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Ag Census partly finished

USDA released preliminary data from its five-year, 2012 Census of Agriculture Thursday that showed a 4.3% decline in the number of U.S. farms, to 2.1 million and a leveling off of the loss of farmland.

Speaking at the Agricultural Outlook Forum in Arlington, Virginia, Agriculture Secretary Tom Vilsack cautioned against making too many comparisons with older surveys because the new one has more rigorous standards.

It's also late. Vilsack said that the full report won't be released until this spring, due to delays caused by the federal government's budget sequester and the government shutdown last fall.

The Census showed an increase in the number of younger farmers, age 25 to 34. There were 106,735 in 2007 and 109,146 in 2012. However, that wasn't a big enough jump to counter the trend of an aging farm population. The average age of U.S. farmers increased to 58.3, continuing the direction of the past 30 years.

Vilsack said that a significant number of farmers are 75 or older.

"The question for all of us is, if they can't who will?" said Vilsack.

Vilsack said that he's most concerned about the fate of medium sized farms.

"Very small operations or very large operations have held steady or increased," he said. The growth of regional food systems and consumer interest in locally-grown food is encouraging more small farms, which are often an entry point for young farmers, he said. The USDA needs to work to continue improving exports that benefit the large commercial operations, he said. And the development of rural, biobased industries could help those medium-sized farms by providing both jobs and markets for new crops, he said.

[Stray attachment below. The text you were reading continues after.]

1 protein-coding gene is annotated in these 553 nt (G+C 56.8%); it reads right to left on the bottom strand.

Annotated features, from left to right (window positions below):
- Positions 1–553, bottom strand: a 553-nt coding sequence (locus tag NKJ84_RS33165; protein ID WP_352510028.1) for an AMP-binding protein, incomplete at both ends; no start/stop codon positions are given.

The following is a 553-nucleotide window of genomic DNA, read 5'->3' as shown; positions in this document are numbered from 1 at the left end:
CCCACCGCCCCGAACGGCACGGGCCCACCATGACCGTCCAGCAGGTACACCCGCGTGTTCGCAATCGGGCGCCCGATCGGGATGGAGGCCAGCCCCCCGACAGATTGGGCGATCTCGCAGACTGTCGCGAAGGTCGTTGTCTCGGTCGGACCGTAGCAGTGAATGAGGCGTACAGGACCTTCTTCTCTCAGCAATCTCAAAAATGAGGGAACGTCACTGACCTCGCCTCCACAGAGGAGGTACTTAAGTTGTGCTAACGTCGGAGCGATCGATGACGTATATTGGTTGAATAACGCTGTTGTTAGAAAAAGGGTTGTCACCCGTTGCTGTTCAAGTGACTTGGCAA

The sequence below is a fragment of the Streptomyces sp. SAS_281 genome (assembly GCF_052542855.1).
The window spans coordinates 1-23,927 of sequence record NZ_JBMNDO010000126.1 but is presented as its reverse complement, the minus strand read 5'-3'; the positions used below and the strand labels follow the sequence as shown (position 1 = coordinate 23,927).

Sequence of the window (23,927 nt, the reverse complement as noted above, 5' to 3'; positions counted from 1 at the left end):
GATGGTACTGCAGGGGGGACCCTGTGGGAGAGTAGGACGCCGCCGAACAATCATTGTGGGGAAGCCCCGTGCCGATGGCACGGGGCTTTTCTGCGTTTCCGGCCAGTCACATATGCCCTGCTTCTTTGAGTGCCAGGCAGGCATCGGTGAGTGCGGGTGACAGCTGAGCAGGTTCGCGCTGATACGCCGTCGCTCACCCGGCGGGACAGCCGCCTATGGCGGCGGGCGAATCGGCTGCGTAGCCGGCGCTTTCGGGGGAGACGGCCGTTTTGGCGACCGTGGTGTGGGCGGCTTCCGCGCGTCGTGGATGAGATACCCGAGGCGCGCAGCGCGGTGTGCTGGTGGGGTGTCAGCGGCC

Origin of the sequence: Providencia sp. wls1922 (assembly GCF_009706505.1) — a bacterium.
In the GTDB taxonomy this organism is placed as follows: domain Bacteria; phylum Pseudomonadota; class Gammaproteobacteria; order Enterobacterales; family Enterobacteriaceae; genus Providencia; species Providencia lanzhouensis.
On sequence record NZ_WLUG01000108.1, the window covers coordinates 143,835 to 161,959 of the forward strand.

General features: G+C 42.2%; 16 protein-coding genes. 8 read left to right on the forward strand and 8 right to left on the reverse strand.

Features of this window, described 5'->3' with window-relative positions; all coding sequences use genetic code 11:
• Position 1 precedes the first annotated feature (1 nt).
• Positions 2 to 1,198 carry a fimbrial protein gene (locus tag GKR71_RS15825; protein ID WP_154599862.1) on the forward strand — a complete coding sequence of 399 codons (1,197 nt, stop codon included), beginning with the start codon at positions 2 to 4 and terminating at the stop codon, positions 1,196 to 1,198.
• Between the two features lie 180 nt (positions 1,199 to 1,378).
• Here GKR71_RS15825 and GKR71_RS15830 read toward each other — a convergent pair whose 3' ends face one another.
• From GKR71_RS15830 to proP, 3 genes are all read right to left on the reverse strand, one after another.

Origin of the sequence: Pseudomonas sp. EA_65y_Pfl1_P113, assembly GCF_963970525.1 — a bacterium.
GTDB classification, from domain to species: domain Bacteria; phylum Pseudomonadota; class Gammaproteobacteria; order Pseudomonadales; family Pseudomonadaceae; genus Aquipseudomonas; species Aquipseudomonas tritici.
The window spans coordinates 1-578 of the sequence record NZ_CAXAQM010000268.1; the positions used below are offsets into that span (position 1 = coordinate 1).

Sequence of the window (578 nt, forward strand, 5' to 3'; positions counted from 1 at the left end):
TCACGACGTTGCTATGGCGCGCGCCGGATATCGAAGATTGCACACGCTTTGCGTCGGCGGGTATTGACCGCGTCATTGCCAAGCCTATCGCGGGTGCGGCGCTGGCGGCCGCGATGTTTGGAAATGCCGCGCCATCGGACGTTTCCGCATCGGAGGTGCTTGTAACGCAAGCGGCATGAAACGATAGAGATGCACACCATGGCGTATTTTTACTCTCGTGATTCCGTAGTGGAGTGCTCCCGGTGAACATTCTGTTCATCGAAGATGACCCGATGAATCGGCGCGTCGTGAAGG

Vilsack said the response to the Census was down from 2007, perhaps because it was taken during the drought of 2012.

"It may also be that people were genuinely concerned about the use of the information," Vilsack said. It can only be used by USDA to help develop agricultural policy in the future, he said.

The Census also showed an increase in farming by several ethnic groups, with the largest growth by Hispanic farmers, from 55,570 to 67,014. The number of women farm operators declined, from 306,209 to 288,269. More preliminary data is at the Ag Census website.

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